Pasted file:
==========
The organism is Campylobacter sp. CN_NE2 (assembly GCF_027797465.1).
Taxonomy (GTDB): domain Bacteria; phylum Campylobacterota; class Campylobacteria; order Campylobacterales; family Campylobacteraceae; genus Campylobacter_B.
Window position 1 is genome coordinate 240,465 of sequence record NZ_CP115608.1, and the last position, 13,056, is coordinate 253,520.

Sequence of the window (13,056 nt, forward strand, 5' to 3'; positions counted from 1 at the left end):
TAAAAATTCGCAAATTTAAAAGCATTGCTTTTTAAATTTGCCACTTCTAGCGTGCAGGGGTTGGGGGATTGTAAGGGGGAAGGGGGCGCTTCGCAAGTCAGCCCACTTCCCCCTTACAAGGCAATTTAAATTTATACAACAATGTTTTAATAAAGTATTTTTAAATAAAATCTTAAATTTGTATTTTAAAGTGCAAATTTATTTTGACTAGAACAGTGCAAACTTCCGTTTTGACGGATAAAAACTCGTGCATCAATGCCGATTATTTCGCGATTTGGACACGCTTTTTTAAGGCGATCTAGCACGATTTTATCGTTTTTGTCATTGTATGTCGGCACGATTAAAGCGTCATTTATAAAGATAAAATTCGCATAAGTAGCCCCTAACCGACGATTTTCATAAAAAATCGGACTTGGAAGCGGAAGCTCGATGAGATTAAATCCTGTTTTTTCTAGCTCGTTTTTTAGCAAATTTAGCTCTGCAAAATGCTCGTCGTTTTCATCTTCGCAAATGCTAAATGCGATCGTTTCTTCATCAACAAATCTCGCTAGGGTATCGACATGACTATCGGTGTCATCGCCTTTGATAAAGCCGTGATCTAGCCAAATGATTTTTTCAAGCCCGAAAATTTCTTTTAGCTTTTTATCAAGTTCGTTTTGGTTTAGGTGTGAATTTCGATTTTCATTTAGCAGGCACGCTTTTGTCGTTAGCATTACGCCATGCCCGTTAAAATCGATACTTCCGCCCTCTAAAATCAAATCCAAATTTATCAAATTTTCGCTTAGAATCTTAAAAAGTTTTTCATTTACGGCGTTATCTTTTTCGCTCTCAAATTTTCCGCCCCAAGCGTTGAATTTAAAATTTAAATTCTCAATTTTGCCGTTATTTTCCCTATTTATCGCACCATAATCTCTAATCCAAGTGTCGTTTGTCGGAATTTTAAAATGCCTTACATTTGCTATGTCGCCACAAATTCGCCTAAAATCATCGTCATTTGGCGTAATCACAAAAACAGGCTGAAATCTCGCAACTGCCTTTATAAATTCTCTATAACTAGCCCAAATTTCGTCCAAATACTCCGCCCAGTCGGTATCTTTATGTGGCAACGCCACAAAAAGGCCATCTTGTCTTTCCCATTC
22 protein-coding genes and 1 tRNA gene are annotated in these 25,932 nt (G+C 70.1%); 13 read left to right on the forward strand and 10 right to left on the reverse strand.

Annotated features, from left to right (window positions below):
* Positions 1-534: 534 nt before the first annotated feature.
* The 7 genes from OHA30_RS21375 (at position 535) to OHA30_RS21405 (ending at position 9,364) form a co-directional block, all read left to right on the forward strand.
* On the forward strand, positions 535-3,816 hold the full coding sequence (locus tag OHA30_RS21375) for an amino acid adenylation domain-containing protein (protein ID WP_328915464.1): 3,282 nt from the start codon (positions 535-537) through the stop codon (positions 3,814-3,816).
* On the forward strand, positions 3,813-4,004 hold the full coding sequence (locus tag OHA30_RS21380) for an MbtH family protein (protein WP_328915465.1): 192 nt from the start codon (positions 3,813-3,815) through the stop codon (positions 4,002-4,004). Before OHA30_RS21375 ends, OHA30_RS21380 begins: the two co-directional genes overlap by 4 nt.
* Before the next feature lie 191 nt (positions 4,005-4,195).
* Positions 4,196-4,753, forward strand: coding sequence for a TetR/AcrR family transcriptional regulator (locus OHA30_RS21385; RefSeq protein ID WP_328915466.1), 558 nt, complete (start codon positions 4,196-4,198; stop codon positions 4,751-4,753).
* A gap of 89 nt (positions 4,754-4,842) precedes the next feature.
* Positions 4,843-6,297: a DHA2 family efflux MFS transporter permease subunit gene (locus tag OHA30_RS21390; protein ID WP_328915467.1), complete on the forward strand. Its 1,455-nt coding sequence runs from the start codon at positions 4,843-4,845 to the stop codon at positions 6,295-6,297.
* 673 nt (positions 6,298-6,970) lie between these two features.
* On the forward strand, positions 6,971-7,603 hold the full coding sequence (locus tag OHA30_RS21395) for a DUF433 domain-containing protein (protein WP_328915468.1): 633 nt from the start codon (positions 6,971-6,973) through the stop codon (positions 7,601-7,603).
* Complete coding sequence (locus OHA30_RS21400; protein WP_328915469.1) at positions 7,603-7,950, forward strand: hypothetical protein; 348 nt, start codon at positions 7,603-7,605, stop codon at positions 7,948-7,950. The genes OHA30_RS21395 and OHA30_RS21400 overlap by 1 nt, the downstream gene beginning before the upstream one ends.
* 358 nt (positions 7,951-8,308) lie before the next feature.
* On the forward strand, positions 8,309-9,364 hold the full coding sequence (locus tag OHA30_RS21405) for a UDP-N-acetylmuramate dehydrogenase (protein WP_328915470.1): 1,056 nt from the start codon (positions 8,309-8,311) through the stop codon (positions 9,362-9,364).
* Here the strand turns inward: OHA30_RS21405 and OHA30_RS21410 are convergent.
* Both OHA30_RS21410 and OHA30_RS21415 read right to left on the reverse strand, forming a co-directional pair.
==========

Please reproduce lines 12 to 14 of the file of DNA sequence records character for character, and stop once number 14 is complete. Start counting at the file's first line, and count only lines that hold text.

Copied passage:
* Before the next feature lie 191 nt (positions 4,005-4,195).
* Positions 4,196-4,753, forward strand: coding sequence for a TetR/AcrR family transcriptional regulator (locus OHA30_RS21385; RefSeq protein ID WP_328915466.1), 558 nt, complete (start codon positions 4,196-4,198; stop codon positions 4,751-4,753).
* A gap of 89 nt (positions 4,754-4,842) precedes the next feature.